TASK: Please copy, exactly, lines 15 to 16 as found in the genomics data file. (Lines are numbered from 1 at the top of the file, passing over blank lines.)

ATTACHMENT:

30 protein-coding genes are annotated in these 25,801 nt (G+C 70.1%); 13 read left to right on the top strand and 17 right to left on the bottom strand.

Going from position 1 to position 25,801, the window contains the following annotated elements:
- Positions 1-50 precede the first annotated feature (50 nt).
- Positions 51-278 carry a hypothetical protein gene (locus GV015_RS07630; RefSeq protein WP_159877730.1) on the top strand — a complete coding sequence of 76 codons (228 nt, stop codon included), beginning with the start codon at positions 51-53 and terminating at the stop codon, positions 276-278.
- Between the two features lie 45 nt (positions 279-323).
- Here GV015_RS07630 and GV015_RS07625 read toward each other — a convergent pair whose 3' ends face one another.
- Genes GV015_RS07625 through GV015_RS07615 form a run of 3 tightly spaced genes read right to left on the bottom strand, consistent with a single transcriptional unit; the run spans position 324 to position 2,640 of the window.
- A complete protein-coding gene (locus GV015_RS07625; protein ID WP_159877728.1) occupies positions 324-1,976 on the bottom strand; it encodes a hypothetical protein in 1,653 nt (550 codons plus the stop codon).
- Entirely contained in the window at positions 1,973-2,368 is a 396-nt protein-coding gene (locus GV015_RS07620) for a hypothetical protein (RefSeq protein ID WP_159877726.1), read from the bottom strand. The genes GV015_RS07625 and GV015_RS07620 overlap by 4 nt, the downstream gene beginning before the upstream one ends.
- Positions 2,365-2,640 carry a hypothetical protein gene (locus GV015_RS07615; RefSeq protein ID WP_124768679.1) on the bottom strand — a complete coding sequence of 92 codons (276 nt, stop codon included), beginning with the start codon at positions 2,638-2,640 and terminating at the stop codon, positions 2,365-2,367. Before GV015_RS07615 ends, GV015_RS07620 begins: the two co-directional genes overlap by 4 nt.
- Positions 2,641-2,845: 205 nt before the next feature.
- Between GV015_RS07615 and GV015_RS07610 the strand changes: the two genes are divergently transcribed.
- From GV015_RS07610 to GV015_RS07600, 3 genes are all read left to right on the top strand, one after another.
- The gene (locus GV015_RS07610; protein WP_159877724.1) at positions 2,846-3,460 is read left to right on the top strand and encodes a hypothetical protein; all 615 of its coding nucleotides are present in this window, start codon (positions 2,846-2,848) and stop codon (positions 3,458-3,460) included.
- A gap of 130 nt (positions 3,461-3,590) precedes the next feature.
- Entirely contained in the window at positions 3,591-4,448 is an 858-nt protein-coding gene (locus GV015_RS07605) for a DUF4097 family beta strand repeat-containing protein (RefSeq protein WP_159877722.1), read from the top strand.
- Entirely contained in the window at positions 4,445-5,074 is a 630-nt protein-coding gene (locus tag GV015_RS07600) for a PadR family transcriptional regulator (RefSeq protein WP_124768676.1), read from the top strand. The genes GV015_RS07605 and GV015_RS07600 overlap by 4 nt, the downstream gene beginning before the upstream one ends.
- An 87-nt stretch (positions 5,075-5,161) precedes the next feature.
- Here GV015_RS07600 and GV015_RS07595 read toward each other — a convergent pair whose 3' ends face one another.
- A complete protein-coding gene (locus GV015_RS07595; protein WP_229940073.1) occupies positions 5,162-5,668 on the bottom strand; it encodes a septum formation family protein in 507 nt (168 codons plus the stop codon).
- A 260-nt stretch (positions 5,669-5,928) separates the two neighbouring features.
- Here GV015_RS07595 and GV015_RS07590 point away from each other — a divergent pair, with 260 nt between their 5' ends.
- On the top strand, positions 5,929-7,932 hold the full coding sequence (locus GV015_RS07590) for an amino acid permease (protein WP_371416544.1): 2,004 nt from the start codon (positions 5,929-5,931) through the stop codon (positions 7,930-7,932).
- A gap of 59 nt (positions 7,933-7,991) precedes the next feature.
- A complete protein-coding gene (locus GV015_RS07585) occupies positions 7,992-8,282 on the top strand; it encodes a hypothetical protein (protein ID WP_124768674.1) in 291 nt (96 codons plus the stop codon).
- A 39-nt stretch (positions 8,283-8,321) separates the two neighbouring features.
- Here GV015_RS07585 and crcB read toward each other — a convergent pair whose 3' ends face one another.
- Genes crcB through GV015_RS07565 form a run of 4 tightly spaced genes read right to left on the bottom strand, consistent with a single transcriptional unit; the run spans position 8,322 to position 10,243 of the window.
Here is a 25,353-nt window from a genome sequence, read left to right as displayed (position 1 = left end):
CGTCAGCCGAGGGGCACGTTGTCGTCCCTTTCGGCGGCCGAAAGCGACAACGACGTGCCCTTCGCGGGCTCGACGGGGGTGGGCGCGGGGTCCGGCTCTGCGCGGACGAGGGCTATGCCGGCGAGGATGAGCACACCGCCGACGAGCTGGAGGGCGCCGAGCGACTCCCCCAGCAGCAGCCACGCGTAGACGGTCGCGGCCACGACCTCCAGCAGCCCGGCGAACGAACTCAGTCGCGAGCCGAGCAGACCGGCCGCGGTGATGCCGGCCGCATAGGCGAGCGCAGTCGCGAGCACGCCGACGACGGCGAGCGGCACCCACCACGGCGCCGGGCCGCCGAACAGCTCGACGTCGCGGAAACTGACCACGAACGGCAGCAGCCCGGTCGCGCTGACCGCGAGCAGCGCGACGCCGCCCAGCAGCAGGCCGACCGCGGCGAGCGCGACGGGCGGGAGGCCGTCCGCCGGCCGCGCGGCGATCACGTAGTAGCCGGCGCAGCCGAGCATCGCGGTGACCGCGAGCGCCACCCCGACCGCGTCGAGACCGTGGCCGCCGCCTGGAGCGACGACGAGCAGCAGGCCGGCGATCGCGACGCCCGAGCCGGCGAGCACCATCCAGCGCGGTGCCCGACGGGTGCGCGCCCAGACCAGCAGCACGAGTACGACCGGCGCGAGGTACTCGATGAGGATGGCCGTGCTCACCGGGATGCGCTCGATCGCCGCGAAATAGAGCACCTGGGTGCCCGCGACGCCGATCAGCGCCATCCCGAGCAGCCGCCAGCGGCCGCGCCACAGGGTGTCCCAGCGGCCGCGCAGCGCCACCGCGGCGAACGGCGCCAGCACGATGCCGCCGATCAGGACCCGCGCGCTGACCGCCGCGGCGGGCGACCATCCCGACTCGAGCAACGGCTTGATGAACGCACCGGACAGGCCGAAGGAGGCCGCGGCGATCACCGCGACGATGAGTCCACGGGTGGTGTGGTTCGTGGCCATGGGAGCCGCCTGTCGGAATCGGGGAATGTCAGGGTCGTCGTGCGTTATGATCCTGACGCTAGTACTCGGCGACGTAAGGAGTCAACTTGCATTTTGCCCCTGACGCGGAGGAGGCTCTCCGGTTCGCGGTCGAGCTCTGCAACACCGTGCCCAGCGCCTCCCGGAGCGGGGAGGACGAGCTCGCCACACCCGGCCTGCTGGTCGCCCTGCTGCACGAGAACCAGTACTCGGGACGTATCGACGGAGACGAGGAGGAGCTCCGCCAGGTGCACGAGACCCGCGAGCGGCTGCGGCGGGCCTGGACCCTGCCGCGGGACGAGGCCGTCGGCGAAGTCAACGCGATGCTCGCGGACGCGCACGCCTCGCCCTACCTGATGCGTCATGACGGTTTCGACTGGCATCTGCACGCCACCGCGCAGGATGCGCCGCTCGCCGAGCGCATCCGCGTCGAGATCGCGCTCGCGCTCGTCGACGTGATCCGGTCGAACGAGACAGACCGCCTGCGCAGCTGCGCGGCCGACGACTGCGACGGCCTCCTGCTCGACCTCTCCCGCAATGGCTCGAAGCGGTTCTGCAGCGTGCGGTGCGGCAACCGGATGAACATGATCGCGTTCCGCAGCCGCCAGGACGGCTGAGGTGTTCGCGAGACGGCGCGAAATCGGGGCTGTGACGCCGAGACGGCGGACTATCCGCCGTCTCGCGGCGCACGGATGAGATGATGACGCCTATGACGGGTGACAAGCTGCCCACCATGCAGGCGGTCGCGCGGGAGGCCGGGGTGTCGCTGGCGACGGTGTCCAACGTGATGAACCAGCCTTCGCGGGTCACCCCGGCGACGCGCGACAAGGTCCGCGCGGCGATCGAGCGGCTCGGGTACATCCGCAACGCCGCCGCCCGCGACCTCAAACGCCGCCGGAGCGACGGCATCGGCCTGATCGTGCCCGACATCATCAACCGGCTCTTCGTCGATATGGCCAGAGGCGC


- A gap of 130 nt (positions 3,461-3,590) precedes the next feature.
- Entirely contained in the window at positions 3,591-4,448 is an 858-nt protein-coding gene (locus GV015_RS07605) for a DUF4097 family beta strand repeat-containing protein (RefSeq protein WP_159877722.1), read from the top strand.